Another card I underestimated at the Prerelease. If you have six or nine mana, he’s almost always going to be a monster, especially in Sealed. Fat goblins don’t come along every day, so don’t pass this guy up because he seems a little wacky.
A great cardname, and the potential to be a great beatdown creature. When you compare Goblin Piledriver to other 2CC Goblins in beatdown red, he stands up well. Mogg Flunkies was a 3/3 that could only attack with the help of another Goblin (or, rather, another creature), and the Piledriver is a lot like the Flunkies. Whereas the Flunkies couldn’t attack without backup, the Piledriver can… It just only does one damage.
Attacking with one other creature (including another Flunkies), the Flunkies do three damage. Same with the Piledriver. The only restriction is that the creature in question has to be a Goblin. It could even be another Piledriver. Finally, the Piledriver has an advantage over the Flunkies in that it can serve for five, seven, nine, or more damage depending on the number of Goblins that attack alongside it. Throw in evasion and you have a creature on par with the Flunkies, and something that might even be strong enough to see T1 play… Or Extended play.
4x Mogg Fanatic
4x Goblin Piledriver
4x Reckless Charge
4x Raging Goblin
4x Mogg Flunkies
4x Goblin Lackey
4x Cursed Scroll
2x Goblin Pyromancer/Blistering Firecat/Urza’s Rage/whatever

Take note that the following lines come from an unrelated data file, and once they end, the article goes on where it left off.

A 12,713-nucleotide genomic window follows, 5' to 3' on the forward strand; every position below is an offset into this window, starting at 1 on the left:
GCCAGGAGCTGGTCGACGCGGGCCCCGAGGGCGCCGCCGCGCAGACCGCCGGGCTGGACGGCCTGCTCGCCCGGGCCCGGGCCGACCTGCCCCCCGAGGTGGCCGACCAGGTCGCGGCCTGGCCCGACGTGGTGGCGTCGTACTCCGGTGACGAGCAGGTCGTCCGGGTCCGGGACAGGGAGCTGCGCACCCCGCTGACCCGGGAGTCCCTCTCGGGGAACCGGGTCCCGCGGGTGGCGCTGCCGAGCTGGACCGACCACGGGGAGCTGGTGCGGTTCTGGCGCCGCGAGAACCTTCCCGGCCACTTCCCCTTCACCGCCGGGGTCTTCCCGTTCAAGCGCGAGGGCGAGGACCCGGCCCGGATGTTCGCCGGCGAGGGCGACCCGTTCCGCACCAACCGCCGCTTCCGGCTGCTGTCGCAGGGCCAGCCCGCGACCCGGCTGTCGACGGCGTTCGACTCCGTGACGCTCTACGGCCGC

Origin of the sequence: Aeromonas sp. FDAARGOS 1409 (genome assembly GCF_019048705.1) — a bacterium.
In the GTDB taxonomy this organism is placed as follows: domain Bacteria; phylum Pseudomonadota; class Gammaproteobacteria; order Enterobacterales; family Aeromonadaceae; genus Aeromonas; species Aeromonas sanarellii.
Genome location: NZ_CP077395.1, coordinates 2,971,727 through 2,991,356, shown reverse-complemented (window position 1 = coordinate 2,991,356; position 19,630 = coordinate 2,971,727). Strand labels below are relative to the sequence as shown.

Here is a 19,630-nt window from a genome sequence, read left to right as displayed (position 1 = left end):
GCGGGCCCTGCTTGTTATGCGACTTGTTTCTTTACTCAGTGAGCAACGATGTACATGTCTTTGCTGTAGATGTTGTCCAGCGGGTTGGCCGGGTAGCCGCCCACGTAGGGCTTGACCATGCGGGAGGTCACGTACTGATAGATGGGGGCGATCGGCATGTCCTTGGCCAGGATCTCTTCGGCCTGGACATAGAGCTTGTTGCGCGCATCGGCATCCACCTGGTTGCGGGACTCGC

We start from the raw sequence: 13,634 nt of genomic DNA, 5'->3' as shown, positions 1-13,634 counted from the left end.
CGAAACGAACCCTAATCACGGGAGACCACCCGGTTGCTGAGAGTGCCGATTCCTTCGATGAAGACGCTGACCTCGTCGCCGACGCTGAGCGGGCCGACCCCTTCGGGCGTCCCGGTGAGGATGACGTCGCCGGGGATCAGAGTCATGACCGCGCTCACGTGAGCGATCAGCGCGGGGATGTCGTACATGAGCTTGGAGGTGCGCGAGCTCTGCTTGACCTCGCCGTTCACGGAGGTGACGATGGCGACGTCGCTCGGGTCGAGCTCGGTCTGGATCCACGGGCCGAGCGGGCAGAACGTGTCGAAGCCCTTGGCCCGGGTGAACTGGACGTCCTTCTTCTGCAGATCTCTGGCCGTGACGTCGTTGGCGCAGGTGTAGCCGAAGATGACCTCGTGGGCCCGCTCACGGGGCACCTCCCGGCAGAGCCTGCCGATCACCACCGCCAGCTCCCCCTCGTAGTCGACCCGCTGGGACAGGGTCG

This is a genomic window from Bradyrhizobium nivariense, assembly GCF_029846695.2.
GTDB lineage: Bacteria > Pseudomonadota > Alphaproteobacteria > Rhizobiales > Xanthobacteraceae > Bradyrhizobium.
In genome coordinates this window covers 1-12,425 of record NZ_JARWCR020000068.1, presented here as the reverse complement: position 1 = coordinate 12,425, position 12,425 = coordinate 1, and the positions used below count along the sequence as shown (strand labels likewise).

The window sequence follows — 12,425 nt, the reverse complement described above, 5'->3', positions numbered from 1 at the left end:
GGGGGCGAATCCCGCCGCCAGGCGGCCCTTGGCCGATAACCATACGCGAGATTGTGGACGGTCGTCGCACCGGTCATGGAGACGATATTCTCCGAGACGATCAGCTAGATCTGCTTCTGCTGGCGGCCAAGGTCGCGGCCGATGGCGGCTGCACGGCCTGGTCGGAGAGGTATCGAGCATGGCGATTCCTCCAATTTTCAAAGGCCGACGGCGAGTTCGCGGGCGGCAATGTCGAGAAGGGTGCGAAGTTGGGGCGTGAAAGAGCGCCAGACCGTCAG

Something like that might just be fast enough to work. First turn Lackey, second-turn Flunkies, attack for one, drop Piledriver. Third turn Piledriver #2, Reckless Charge it, attack for TWENTY-ONE!?
On turn 3? Not bad.
In T2, Reckless Charge will be floating around, and so will the Raging Goblin. Sparksmith looks to be excellent if you want to clear the way. Firebolt will still be around. Goblin Taskmaster can turn any Goblin into a threat.
Wow. Red beatdown is looking to make a comeback.
The flavor text here is a good metaphor for the evolution of a Magic player. In my case, the good news is that I figured out how the wand works. The magician has shown me his tricks. I can see the cards up his sleeve, the rabbit in his hat, and I know that he’s not really sawing that lady in half. I know the intricacies and the subtle joys of the game. I know that the storyline is second to the function and that style always takes a backseat to design. I wouldn’t trade this knowledge for the world, because it’s made me a better player, and it has allowed me to participate more fully in the Magic community.